Arts & Entertainment


Sex and drugs and rock’n’roll – it’s the classic symbiotic trifecta and one that has been synonymous with Sydney’s Kings Cross since the 1950s. These days sex and drugs remain an institution in the Cross – sadly rock’n’roll maintains only a token presence.

Flashback twenty or thirty years and Kings Cross could well lay claim to being the rock’n’roll epicentre of the country. Not only did it host a string of popular venues such as the Chevron and the Manzil Room, many musicians made their home there and hundreds of interstate bands shacked up regularly in venues such as the Bernly Hotel whilst they played their Sydney dates.

With so many musicians living and performing in the area it’s little wonder that the Cross soon became immortalised in song with titles such as Cold Chisel’s Breakfast At Sweethearts and Plaza Hotel, written by long-time resident and KC observer Don Walker, and Ian Moss’s Piccolo Bar. These songs genuinely evoke the period of the time and in a simple few lines do more to portray the history of the Cross – be it good, bad or ugly – than all the comic book Underbelly franchises put together.

Dig through the archives and you’ll soon come across a number of songs that pay homage to the Cross beginning with Frankie Davidson’s Have You Ever Been To See Kings Cross? A huge novelty hit when it was first released in 1963, it featured the memorable lines:

“Have you ever been to see Kings Cross where Sydneysiders meet? There’s a million faces goin’ places walkin’ up ‘n down the street.”

Paul Kelly’s From St Kilda To Kings Cross was a tale of two cities, which linked Melbourne’s bohemian hub with Sydney’s Golden Mile and was written on Don Walker’s piano whilst Kelly was living at the songwriter’s Kings Cross flat during the early 80s. It’s since become an Australian classic but other KC songs, written at the time, have sadly slipped into obscurity. Howard I Know were a short lived Sydney combo headed by songwriter Howard Shawcross and their 1985 Red Eye single Orwell Street, is a wonderful document of what was once one of the Cross’s more notorious streets, home to Abe Saffron’s infamous Venus Room.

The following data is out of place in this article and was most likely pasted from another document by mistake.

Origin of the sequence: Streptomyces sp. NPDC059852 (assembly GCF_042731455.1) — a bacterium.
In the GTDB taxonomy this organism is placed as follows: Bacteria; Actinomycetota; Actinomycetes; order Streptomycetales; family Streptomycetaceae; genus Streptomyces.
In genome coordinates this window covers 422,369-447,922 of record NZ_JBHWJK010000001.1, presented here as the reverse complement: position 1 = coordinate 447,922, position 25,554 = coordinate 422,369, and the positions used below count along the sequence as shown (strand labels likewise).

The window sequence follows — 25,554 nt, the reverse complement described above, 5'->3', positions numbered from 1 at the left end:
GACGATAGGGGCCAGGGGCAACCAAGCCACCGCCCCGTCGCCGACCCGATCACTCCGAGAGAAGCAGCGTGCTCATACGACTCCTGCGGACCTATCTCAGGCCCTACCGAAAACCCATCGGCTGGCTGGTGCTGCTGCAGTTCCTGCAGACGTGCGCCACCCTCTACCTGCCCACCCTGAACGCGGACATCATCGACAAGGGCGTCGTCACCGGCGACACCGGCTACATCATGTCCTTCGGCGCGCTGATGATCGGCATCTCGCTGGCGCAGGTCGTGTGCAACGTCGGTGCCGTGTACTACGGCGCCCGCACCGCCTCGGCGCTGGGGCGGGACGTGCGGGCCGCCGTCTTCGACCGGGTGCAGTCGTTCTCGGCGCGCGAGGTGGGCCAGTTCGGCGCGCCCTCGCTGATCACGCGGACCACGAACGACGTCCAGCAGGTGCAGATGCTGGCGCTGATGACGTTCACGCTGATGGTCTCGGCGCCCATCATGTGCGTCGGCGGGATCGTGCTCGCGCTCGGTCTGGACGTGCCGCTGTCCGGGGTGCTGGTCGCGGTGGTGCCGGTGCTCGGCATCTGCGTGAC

Saffron is widely rumoured to be the character that inspired Peter Head’s King Of The Cross, a song the ex-Adelaide musician wrote upon moving to Sydney in the early 80s after playing numerous gigs at venues such as The Bourbon & Beefsteak and Springfields. Head is on record as saying:

“Well, the Cross is good, every time you walk down the street there’s at least ten stories that come into your head – all those weird and wonderful people.”

More recently long time KC identity Jeff Duff has put pen to paper to recall the type of incident that has plagued the Cross in recent years. In 1989 years ago Duff was the victim of an unprovoked assault on the mean streets of the Cross, badly beaten by a bunch of hoons. He recalls the episode and the painful aftermath of recovery in Going Underground, a song that will feature on his forthcoming album.

No doubt there are many other songs that have been written about the Cross and it could be a great concept show for the next Kings Cross Festival or even a compilation album.

If you are a budding songwriter looking for inspiration, a walk down Darlinghurst Road would surely provide abundant material. Sadly Sweethearts is long gone, replaced by a nondescript McDonalds, but just off the strip the Piccolo is the great survivor in Roslyn Street. Throw in Porkys, Showgirls, The Injecting Room, the tattoo shops, the $2 store and “there’s a million faces goin’ places walkin’ up ‘n down the street.”

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